Offline chambero

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Re: Airing Cattle
« Reply #43 on: March 03, 2009, 12:38:52 PM »
I should have stayed out of this, but in the spirit of education (as in keeping your kids completely ignorant of drugs doesn't help them one bit), here goes:

I know full well that almost everyone that has shown steers at a high level for a very long time in Texas or Oklahoma has done it or seen it done - folks that some of you commonly deal with and sell to or buy from.

I've never seen a steer aired for a show (as in going in the ring with air in them) . I've had calves fitted by some of the biggest names out there.  However, for a very long time (decades), and still currently to a probably much lesser extent, steers are aired periodically throughout the year to supposedly cause them fo fill in with a little extra subcutaneous fat to give them a smoother look.  Stop and think about it, you can't make one look a lot wider than they naturally are - not without it looking absurd.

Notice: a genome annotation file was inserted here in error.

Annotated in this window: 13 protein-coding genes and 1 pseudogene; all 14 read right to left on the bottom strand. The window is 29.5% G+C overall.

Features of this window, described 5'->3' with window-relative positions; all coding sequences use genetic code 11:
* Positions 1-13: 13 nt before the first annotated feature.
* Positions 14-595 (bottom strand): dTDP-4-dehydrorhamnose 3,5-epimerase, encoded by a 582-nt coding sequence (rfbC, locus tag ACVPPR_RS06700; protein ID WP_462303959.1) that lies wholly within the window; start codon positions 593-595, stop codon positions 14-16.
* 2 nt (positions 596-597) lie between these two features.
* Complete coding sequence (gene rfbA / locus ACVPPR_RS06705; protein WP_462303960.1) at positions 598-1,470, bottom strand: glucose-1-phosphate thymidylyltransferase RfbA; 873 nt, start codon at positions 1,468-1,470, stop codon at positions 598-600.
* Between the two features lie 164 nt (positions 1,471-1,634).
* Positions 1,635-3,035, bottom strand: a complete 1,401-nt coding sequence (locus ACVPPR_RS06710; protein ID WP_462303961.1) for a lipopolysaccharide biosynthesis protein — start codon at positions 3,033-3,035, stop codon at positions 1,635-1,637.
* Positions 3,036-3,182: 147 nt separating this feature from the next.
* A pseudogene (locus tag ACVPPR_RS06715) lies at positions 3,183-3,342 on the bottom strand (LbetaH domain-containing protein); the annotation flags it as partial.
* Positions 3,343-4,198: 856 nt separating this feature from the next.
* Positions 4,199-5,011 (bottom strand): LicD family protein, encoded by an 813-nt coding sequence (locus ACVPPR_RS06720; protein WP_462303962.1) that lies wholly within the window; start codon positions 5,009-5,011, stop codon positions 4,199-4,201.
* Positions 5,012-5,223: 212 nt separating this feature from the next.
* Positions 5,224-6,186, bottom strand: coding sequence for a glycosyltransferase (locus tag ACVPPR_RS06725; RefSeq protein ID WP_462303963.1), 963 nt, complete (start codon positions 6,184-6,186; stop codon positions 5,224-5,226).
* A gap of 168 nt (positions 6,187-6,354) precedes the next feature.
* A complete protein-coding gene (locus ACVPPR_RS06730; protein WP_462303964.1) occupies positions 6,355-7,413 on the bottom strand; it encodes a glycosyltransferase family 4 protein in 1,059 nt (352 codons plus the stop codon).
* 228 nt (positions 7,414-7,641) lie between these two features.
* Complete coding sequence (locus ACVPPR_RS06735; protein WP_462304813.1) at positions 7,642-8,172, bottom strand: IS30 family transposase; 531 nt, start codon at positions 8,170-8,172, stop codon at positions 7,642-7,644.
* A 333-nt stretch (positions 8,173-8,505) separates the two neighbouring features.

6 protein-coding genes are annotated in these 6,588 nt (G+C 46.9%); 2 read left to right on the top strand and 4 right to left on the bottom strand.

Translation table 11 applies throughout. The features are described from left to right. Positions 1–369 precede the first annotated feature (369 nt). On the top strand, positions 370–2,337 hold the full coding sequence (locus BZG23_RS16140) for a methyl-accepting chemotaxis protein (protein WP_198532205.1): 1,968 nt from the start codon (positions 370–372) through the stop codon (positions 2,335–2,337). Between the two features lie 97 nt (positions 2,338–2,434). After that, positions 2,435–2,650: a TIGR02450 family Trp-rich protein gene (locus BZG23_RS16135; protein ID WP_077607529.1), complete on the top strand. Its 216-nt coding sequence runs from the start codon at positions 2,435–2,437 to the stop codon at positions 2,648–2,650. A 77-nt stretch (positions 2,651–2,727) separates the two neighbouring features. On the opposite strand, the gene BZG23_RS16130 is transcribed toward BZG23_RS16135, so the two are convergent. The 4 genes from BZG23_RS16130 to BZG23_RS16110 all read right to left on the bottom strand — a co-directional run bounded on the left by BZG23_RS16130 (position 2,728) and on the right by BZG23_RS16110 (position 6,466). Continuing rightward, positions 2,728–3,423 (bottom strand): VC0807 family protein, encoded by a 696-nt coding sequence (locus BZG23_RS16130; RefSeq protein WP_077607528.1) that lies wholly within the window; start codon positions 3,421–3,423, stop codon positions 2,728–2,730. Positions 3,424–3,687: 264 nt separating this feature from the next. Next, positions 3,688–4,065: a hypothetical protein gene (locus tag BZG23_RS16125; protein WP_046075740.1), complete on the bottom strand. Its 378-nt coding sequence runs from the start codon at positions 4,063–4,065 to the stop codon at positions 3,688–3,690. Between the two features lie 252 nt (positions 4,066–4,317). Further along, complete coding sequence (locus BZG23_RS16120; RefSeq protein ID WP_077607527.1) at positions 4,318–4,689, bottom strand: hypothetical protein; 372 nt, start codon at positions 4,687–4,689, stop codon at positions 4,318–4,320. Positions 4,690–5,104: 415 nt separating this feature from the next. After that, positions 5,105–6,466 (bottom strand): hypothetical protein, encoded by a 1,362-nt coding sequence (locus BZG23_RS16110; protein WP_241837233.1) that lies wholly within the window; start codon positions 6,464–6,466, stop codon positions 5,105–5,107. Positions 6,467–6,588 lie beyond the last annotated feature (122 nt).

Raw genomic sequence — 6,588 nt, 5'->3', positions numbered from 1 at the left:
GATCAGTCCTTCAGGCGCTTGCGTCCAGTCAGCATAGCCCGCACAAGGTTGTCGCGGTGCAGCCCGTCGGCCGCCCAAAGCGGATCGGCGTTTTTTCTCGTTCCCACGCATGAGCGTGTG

I've heard lots of people gripe over the years and accuse people of airing a calf at a show (almost always a county, almost always someone that never spends time with a calf accusing the winner of cheating).  I've been able to put my hands on some of those calves (at a county show for example) and have never felt one with air in them.  There's a reason officials say you can't prove it - there's nothing to prove. 

It's extremely obvious when a steer has air in them.